*coprime*with it (that is, $a$ and $m$ do not have common divisors), then the answer is still $m$ for the same reason: the divisors of $a$ do not help in zeroing out the product any faster. - If $a$ and $m$ share some divisors, then it is only possible to get residues that are also divisible by them. For example, if the week is $m = 10$ days long, and the year has $a = 42$ or any other even number of days, then we will cycle through all even day numbers, and if the number of days is a multiple of $5$, then we will only oscillate between $0$ and $5$. Otherwise, we will go through all the $10$ remainders.

Therefore, in general, the answer is $\frac{m}{\gcd(a, m)}$, where $\gcd(a, m)$ is the greatest common divisor of $a$ and $m$.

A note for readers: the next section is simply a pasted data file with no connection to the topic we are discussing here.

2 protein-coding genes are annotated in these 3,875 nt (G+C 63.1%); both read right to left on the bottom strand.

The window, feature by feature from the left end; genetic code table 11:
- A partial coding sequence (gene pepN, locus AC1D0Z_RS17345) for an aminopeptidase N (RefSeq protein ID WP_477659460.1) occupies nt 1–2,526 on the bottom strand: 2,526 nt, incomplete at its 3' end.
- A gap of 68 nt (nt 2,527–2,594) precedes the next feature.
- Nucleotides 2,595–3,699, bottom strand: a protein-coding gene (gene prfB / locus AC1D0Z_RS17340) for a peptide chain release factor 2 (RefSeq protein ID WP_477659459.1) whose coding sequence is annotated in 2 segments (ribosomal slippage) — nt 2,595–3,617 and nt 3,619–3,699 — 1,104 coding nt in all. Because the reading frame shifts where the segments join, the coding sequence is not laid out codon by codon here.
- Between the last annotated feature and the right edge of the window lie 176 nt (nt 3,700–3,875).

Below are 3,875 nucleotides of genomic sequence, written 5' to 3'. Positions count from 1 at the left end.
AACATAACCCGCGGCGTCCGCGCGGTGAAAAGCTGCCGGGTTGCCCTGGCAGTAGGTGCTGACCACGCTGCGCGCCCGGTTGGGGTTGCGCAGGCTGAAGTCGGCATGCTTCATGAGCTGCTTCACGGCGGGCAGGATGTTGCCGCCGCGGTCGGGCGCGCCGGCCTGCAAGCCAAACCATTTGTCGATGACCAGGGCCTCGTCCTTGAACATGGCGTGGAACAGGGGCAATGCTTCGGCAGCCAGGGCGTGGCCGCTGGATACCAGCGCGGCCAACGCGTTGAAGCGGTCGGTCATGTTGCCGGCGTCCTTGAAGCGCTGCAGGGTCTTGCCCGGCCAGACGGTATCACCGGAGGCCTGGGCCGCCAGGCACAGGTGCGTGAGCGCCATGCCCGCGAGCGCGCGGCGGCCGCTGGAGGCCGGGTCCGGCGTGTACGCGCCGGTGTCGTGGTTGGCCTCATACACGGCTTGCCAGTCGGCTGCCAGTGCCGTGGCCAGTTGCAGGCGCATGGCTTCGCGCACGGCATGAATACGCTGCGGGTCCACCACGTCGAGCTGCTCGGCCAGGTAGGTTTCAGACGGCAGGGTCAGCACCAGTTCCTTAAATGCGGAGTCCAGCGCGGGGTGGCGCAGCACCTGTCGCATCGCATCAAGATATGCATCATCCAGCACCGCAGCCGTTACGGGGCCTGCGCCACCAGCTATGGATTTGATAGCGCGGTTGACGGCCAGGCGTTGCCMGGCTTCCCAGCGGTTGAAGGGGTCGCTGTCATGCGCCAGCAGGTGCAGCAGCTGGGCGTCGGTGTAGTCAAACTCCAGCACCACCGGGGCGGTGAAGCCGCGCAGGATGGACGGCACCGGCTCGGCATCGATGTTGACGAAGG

### #Fermat’s Theorem

Now, consider what happens if, instead of adding a number $a$, we repeatedly multiply by it, writing out a sequence of

$$ d_n = a^n \bmod m $$Again, since there is a finite number of residues, there is going to be a cycle. But what will its length be? Turns out, if $m$ is prime, it will span all $(m - 1)$ non-zero residues.

**Theorem.** For any $a$ and a prime $p$:

**Proof**. Let $P(x_1, x_2, \ldots, x_n) = \frac{k}{\prod (x_i!)}$ be the

*multinomial coefficient:*the number of times the element $a_1^{x_1} a_2^{x_2} \ldots a_n^{x_n}$ appears after the expansion of $(a_1 + a_2 + \ldots + a_n)^k$. Then: $$ \begin{aligned} a^p &= (\underbrace{1+1+\ldots+1+1}_\text{$a$ times})^p & \\\ &= \sum_{x_1+x_2+\ldots+x_a = p} P(x_1, x_2, \ldots, x_a) & \text{(by definition)} \\\ &= \sum_{x_1+x_2+\ldots+x_a = p} \frac{p!}{x_1! x_2! \ldots x_a!} & \text{(which terms will not be divisible by $p$?)} \\\ &\equiv P(p, 0, \ldots, 0) + \ldots + P(0, 0, \ldots, p) & \text{(everything else will be canceled)} \\\ &= a \end{aligned} $$